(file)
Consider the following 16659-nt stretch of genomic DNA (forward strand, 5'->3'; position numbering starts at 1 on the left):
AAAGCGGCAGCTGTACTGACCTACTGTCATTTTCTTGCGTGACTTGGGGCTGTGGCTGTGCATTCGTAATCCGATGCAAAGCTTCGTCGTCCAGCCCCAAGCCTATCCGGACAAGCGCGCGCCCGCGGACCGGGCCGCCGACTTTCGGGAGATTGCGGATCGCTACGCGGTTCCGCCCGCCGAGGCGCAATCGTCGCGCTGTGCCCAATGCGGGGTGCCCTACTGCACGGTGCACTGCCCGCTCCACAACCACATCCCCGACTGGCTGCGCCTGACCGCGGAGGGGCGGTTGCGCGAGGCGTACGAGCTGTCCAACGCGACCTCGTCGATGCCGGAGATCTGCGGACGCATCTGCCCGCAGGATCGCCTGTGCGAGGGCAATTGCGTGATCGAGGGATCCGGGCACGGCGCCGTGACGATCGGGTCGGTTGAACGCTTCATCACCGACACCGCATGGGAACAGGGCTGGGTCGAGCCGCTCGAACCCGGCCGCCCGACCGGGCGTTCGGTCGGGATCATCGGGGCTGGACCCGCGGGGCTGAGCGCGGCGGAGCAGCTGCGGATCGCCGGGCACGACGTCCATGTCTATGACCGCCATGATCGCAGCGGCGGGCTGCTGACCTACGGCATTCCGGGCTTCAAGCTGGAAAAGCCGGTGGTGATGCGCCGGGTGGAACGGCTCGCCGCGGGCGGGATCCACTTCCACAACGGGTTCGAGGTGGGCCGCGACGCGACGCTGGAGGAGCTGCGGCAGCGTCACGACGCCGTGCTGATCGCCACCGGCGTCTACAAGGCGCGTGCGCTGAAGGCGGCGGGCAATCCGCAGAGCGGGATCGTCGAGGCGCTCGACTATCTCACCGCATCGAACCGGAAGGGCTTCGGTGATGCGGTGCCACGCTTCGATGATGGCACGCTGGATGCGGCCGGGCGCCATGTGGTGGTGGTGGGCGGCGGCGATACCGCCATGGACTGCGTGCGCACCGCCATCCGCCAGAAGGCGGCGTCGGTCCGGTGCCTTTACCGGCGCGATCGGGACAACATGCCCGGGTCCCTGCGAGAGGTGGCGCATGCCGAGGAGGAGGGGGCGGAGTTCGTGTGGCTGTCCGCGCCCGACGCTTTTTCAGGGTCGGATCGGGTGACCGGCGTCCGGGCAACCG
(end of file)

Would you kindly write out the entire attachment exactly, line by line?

Consider the following 16659-nt stretch of genomic DNA (forward strand, 5'->3'; position numbering starts at 1 on the left):
AAAGCGGCAGCTGTACTGACCTACTGTCATTTTCTTGCGTGACTTGGGGCTGTGGCTGTGCATTCGTAATCCGATGCAAAGCTTCGTCGTCCAGCCCCAAGCCTATCCGGACAAGCGCGCGCCCGCGGACCGGGCCGCCGACTTTCGGGAGATTGCGGATCGCTACGCGGTTCCGCCCGCCGAGGCGCAATCGTCGCGCTGTGCCCAATGCGGGGTGCCCTACTGCACGGTGCACTGCCCGCTCCACAACCACATCCCCGACTGGCTGCGCCTGACCGCGGAGGGGCGGTTGCGCGAGGCGTACGAGCTGTCCAACGCGACCTCGTCGATGCCGGAGATCTGCGGACGCATCTGCCCGCAGGATCGCCTGTGCGAGGGCAATTGCGTGATCGAGGGATCCGGGCACGGCGCCGTGACGATCGGGTCGGTTGAACGCTTCATCACCGACACCGCATGGGAACAGGGCTGGGTCGAGCCGCTCGAACCCGGCCGCCCGACCGGGCGTTCGGTCGGGATCATCGGGGCTGGACCCGCGGGGCTGAGCGCGGCGGAGCAGCTGCGGATCGCCGGGCACGACGTCCATGTCTATGACCGCCATGATCGCAGCGGCGGGCTGCTGACCTACGGCATTCCGGGCTTCAAGCTGGAAAAGCCGGTGGTGATGCGCCGGGTGGAACGGCTCGCCGCGGGCGGGATCCACTTCCACAACGGGTTCGAGGTGGGCCGCGACGCGACGCTGGAGGAGCTGCGGCAGCGTCACGACGCCGTGCTGATCGCCACCGGCGTCTACAAGGCGCGTGCGCTGAAGGCGGCGGGCAATCCGCAGAGCGGGATCGTCGAGGCGCTCGACTATCTCACCGCATCGAACCGGAAGGGCTTCGGTGATGCGGTGCCACGCTTCGATGATGGCACGCTGGATGCGGCCGGGCGCCATGTGGTGGTGGTGGGCGGCGGCGATACCGCCATGGACTGCGTGCGCACCGCCATCCGCCAGAAGGCGGCGTCGGTCCGGTGCCTTTACCGGCGCGATCGGGACAACATGCCCGGGTCCCTGCGAGAGGTGGCGCATGCCGAGGAGGAGGGGGCGGAGTTCGTGTGGCTGTCCGCGCCCGACGCTTTTTCAGGGTCGGATCGGGTGACCGGCGTCCGGGCAACCG